A bike shop is often the heart of a local biking community. Even in a cycle saturated city like Sarasota, Tempo Cyclery had no problem filling their shop for their Grand Re-Opening party on Nov 16th, 2013. What a party it was! With good food from the grill, good beer in the coolers and prizes being raffled off every 15 minutes, the atmosphere was jubilant and anticipatory.

Tempo owner Julian Gregory and his staff kept the shop running with sales and service even while it was filled with friends and customers.


Between sips of Fat Tire Amber Ale and sweets from Sirard's Chocolate Cafe, the cyclists retreated out back to prepare for the day's planned entertainment. A chalk outline on the cement marked an obstacle course designed to be raced by adults on miniature kids bikes. The prize was two brand new Scott cycling helmets, one each for the male and female winners.

A handful of men and women, some of them Ironman competitors, struggled playfully with the tiny bikes. The course was timed and hilarious as each took their turn trying to pedal like mad while avoiding hitting their knees against the handlebars. In the end it was former BMX racers and married couple Terri Brashear and myself, Alex Hutchinson who took the victories.


The party was also a congratulations to shop owner Julian Angus jr who had recently completed his very first Ironman contest. This was a big check on his athletic bucket list and he enjoyed the experience. Julian took time during the celebration to show off his trials skills by riding wheelies and bunny hopping onto the coolers behind the building.

The raffles raged on and the generosity of Tempo Cyclery continued to surprise. They gave away cyclometers, road tires, t-shirts, hats, socks, boxes of energy bars, a $180. gift certificate to Mr. Beerys and much more. The big prize came at the very end of the day when they raffled off a beautiful Cruiser bike.


All through the day the cameras were clicking as there were so many images you just had to catch. Be sure to look through our photos to see some of the fun and if you happen to be in Sarasota be sure to swing by the shop to say hi.




Friday, November 15, 2013

Our Mysterious Tippecanoe Adventure


When I was running the Southwest Florida Lung Cancer 5K at the Charlotte Sports Park, I noticed that there was a trail system behind the stadium. The Tippecanoe Environmental Park is maintained by Charlotte County who protect a beautiful piece of land hugged on its outer rim by waterways and a salt marsh. The County fenced off this property and set in place a system of wide (Truck size) trails meant for hiking.

Terri and I decided that it would a fun place to explore and we were hoping to get in a couple miles of walking in this beautiful fall weather. Happily, we got a little more than we expected.


Let me start off by saying, this park is still a work in progress. That was clear from the roughness of the sandy trails and the lack of internal signs. Biking is possible but pointless as the deep sand would not be much fun and the actual distances are rather short. Otherwise, everything is wide open. There are wide open views, wide open trails and a wide sky looming over you. We were lucky to have full cloud cover, otherwise you should expect a sunburn from so much open air.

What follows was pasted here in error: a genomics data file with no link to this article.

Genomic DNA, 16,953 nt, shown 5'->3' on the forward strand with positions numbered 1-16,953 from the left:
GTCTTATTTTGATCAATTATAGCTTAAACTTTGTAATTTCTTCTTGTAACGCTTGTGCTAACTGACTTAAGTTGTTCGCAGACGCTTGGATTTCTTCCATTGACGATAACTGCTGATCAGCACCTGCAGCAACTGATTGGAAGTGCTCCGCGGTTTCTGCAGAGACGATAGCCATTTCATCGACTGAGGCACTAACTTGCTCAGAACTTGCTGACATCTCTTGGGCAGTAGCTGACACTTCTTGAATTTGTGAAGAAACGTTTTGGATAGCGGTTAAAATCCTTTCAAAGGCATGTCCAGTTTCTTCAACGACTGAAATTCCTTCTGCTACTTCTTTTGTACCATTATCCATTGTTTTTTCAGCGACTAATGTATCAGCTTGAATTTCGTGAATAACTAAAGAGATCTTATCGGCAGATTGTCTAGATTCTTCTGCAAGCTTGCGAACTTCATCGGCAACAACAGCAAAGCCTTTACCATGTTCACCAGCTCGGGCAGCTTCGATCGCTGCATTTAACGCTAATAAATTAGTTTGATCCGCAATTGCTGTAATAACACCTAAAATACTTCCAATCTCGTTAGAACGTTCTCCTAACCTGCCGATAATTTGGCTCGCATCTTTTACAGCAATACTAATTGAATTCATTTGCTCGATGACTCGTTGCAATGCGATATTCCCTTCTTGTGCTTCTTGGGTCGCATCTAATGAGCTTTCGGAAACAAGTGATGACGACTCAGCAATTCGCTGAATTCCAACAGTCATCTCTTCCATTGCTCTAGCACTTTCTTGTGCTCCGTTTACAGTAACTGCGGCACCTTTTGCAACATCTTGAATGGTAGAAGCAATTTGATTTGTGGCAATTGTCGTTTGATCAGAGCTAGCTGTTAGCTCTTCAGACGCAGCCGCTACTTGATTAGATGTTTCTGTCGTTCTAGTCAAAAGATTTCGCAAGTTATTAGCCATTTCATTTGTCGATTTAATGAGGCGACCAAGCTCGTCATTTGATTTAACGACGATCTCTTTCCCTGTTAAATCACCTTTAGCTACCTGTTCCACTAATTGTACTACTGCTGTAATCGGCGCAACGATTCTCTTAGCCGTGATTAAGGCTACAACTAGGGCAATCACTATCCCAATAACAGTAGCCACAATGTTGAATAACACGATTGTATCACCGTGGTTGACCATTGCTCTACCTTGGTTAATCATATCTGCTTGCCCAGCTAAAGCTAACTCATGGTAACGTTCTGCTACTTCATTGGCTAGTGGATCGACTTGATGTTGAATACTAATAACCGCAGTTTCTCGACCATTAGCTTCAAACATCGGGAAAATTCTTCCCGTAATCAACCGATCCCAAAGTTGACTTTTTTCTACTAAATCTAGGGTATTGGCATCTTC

We entered at the arch and traveled all the way down the Brown trail to "Mount Tippecanoe." This is a fifteen foot tall hill that has a striking view of the Sam Knight creek. It is also where our walk turned into a mysterious adventure. Something was being built on the hill (We are not at liberty to give details) but it seemed odd that something so unusual was being constructed so deep in the park.


We enjoyed our view of the adjacent Flamingo Waterway and then continued on our walk. I had memorized the trail map from the website so we wouldn't get lost. The Brown trail brought us under the cover of trees and then onto a bridge over a wide stream. It was easy to get close to the exotic birds that made their homes nearby but in the distance you could also see Osprey and an Eagles nest. Another flat bridge gave you views of the salt flats. Then when we turned the corner we ran into a new surprise.

There in the center of the trail was another creation being built. Was it another bridge? Was it a walkway of some kind? We still weren't sure what was going on but we knew that we were not alone in the park. Beyond the sounds of whispering winds and scurrying animals was the distinct racket of mechanical vehicles in motion.


The Brown trail broke off into the desolate stretch of Green trail which appeared to travel along forever. The park alters your spacial perceptions as everything appears further away than it actually is. At that point we would swear that our car was three miles away and yet we had only traveled a single mile to get there.

As we enjoyed the rustic scent of week old burnt brush, a white pick-up truck spotted us and started coming our way. The driver was a very friendly Charlotte County employee. He informed us that the park was closed because they were doing construction projects to prepare for the upcoming Tippecanoe Mud Run on November 23rd, 2013.


The mystery had been solved. Those unusual constructions now made sense. In fact, the County was working on building unique obstacles to make this year's race one to remember. The Tippecanoe race had already been recommended to us from several running friends. Their pitch was that the big races (Tough Mudder & Spartan) were getting too expensive where as Tippecanoe was local, cheaper and still a ton of fun.

While we were informed of some of the new additions to this year's course, we were also asked to keep the changes a secret. We had taken pictures of their constructions but I kept them out of our photo gallery. You might want to check out the Tippecanoe Mud Run on Nov 23rd. I can promise it is going to be a race worth watching.